Despite a crackdown on North Korean activities in Malaysia by local authorities in the wake of the assassination of Kim in early 2017, a UN panel of experts pointed to North Korea’s continued and successful illicit sanctions-busting efforts in Kuala Lumpur in a report issued in December.
This UN report followed closely on the heels of US President Donald Trump’s decision to re-designate North Korea a state sponsor of terrorism last November. The United States initially placed North Korea on the US State Sponsors of Terrorism list in 1988, but a decade ago, President George W Bush reversed that decision during the Six-Party Talks which eventually failed due to North Korea’s refusal to accept verification protocols.
Bruce Klingner, a specialist in Korean and Japanese affairs as the senior research fellow for Northeast Asia at the Washington DC-based Heritage Foundation, was pleased with Trump’s decision.
“Numerous foreign entities are suspending economic deals, curtailing North Korean worker visas and ejecting North Korean diplomats. Designating North Korea as a state sponsor of terrorism could induce additional business partners to sever their ties to the regime,” wrote Klingner in The National Interest at the time. “Some will argue that redesignating North Korea won’t solve the North Korean nuclear issue or could trigger a harsh regime response, such as more nuclear and missiles tests or military attack. But it is only a matter of time before Pyongyang conducts such tests to complete development of its programs and demonstrate its ability to threaten the United States and its allies with nuclear weapons.”
‘Probably supported Syria’s chemical weapons’
The issue of North Korea being re-designated by the US as a state sponsor of terrorism has not attracted great attention. Over the years, North Korea’s willingness to export their weapons of mass destruction components and expertise – nuclear, chemical and perhaps biological – to the Syrian regime for possible use against Israel has been well publicized. Thus far, Israel has not conducted a retaliatory strike. Some believe that a massive explosion in 2004 at a train station in North Korea that killed hundreds of people was a Mossad mission aimed at killing Syrian technicians on site, but this is not supported by the evidence, and no Israeli involvement has been acknowledged or verified.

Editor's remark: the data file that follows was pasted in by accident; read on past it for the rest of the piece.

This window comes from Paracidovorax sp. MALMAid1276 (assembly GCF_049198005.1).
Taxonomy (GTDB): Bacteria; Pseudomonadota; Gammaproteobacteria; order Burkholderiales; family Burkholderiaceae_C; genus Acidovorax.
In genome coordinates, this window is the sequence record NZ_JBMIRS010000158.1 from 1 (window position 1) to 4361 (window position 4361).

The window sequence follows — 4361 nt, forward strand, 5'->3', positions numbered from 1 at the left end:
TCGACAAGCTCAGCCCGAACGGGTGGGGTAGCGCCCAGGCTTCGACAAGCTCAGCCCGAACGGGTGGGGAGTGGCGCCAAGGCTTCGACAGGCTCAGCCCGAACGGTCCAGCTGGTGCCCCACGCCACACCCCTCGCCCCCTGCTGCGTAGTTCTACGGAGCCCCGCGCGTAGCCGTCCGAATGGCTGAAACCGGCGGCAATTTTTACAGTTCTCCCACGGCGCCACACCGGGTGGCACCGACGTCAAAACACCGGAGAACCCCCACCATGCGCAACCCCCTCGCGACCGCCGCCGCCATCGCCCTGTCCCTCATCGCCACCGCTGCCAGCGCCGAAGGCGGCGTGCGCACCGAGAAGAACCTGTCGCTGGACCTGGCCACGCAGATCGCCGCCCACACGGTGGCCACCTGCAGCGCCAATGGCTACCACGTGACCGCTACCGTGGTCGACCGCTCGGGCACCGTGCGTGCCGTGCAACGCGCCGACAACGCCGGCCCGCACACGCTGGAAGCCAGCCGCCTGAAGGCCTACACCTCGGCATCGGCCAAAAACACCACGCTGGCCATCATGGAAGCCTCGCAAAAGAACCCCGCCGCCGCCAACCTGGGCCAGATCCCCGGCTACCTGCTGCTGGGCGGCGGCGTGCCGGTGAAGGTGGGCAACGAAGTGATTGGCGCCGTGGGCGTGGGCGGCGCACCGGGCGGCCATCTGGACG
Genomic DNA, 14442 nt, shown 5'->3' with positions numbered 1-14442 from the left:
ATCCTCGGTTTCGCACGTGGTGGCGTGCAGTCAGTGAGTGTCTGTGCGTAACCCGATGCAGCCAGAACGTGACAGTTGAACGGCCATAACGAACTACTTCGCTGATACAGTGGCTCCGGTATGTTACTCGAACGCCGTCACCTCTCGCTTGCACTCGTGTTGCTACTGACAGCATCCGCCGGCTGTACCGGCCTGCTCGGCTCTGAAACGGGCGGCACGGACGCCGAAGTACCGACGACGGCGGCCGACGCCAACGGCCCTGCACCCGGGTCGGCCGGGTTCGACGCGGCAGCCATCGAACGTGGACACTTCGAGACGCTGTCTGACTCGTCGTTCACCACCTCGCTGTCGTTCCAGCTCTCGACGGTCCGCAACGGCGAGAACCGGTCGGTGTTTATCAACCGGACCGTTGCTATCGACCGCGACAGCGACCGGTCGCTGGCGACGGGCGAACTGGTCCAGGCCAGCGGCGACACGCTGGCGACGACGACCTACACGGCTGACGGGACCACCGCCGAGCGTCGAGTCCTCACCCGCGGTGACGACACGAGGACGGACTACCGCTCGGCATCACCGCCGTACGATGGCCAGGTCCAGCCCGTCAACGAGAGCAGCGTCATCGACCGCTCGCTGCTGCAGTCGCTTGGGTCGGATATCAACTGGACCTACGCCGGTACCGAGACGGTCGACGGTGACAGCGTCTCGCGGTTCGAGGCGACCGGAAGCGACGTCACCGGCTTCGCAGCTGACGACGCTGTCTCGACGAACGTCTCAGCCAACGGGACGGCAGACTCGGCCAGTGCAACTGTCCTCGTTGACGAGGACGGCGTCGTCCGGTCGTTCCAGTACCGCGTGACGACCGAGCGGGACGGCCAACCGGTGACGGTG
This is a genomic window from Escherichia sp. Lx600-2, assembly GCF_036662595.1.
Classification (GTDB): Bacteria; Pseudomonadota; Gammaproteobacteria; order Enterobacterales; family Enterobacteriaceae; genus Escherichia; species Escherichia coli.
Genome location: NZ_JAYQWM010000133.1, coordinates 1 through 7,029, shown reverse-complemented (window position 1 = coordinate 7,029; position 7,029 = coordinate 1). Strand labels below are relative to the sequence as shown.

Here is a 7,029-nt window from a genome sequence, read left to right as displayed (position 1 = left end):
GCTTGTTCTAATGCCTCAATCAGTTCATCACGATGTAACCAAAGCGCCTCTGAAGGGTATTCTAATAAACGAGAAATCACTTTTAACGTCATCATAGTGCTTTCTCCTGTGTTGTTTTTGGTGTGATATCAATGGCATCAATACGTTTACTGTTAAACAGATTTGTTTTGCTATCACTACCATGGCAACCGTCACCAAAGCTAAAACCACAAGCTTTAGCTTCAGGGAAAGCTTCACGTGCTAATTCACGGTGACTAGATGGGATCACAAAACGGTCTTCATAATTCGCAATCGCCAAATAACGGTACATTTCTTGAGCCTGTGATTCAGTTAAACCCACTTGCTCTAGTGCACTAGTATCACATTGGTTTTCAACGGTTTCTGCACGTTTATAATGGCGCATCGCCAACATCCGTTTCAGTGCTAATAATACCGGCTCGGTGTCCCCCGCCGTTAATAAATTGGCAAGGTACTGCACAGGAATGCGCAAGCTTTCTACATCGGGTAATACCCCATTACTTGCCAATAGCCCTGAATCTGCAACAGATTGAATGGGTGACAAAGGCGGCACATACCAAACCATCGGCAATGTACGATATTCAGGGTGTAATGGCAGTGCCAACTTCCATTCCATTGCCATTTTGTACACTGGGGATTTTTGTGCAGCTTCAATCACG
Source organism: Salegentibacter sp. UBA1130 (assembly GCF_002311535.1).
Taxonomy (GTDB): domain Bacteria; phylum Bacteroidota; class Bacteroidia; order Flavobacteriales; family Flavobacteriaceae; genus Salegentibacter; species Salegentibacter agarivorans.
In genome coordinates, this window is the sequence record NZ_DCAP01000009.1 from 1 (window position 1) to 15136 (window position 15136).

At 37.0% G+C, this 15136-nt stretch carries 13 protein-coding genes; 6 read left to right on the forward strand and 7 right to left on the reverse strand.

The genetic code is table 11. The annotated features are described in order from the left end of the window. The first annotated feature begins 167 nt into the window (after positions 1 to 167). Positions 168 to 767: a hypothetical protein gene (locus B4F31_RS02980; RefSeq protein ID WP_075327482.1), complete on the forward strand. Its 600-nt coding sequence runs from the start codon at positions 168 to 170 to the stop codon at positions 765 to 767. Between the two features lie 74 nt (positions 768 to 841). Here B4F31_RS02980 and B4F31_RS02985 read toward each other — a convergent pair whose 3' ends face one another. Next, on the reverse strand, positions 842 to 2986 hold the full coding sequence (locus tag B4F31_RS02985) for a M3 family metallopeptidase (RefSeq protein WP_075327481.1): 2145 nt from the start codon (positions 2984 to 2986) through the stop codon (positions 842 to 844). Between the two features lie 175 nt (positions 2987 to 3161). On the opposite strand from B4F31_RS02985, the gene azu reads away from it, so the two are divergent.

“Considering that North Korea most probably supported Syria’s chemical weapons development, it would not be surprising to see the North Koreans continue on that trajectory. Negotiations with the North should include ways to monitor such cooperation. In the past, international inspections have been quite successful at disrupting illicit cooperation, so encouraging North Korea to sign the Chemical Weapons Convention could help limit illicit trade in the chemical field,” said Ouagrham-Gormley. “This could also provide a better understanding of their level of expertise in chemical and biological weapons and therefore their ability to help others.”
“North Korea survives thanks in part to its black market activities, so they are likely to continue as long as they are under sanctions,” she said.
Any adverse publicity somehow linking Malaysia to North Korea’s trade in weapons of any kind is no doubt frowned upon in Kuala Lumpur. And when the two leaders of the US and North Korea sit down for their long-awaited summit, the Al Batsh Affair will almost certainly not make the agenda. However, the facts of the affair will most likely need to be sifted through if North Korea is to be stripped – again – of its status of a state sponsor of terrorism.